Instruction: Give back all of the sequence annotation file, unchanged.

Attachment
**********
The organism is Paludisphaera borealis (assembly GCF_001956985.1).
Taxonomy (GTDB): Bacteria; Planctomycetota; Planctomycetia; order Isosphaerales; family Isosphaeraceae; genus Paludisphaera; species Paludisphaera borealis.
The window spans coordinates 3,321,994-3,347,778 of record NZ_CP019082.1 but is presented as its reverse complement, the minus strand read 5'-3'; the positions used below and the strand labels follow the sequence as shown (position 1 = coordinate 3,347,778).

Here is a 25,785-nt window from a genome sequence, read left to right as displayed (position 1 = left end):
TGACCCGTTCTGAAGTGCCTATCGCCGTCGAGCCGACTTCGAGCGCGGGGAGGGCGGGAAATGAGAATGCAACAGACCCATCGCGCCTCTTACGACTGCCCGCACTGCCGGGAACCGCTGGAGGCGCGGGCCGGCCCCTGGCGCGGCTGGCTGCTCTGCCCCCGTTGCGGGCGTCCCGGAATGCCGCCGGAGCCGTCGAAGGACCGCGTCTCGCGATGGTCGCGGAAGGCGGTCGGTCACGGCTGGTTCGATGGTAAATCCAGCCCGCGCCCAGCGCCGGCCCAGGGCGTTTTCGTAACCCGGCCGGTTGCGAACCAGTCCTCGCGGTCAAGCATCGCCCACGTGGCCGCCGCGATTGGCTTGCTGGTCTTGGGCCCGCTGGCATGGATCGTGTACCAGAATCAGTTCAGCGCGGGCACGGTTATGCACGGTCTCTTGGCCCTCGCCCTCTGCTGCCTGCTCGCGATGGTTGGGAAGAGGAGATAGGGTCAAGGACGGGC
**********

The organism is Paludisphaera borealis (assembly GCF_001956985.1).
Taxonomy (GTDB): Bacteria; Planctomycetota; Planctomycetia; order Isosphaerales; family Isosphaeraceae; genus Paludisphaera; species Paludisphaera borealis.
The window spans coordinates 3,321,994-3,347,778 of record NZ_CP019082.1 but is presented as its reverse complement, the minus strand read 5'-3'; the positions used below and the strand labels follow the sequence as shown (position 1 = coordinate 3,347,778).

Here is a 25,785-nt window from a genome sequence, read left to right as displayed (position 1 = left end):
TGACCCGTTCTGAAGTGCCTATCGCCGTCGAGCCGACTTCGAGCGCGGGGAGGGCGGGAAATGAGAATGCAACAGACCCATCGCGCCTCTTACGACTGCCCGCACTGCCGGGAACCGCTGGAGGCGCGGGCCGGCCCCTGGCGCGGCTGGCTGCTCTGCCCCCGTTGCGGGCGTCCCGGAATGCCGCCGGAGCCGTCGAAGGACCGCGTCTCGCGATGGTCGCGGAAGGCGGTCGGTCACGGCTGGTTCGATGGTAAATCCAGCCCGCGCCCAGCGCCGGCCCAGGGCGTTTTCGTAACCCGGCCGGTTGCGAACCAGTCCTCGCGGTCAAGCATCGCCCACGTGGCCGCCGCGATTGGCTTGCTGGTCTTGGGCCCGCTGGCATGGATCGTGTACCAGAATCAGTTCAGCGCGGGCACGGTTATGCACGGTCTCTTGGCCCTCGCCCTCTGCTGCCTGCTCGCGATGGTTGGGAAGAGGAGATAGGGTCAAGGACGGGC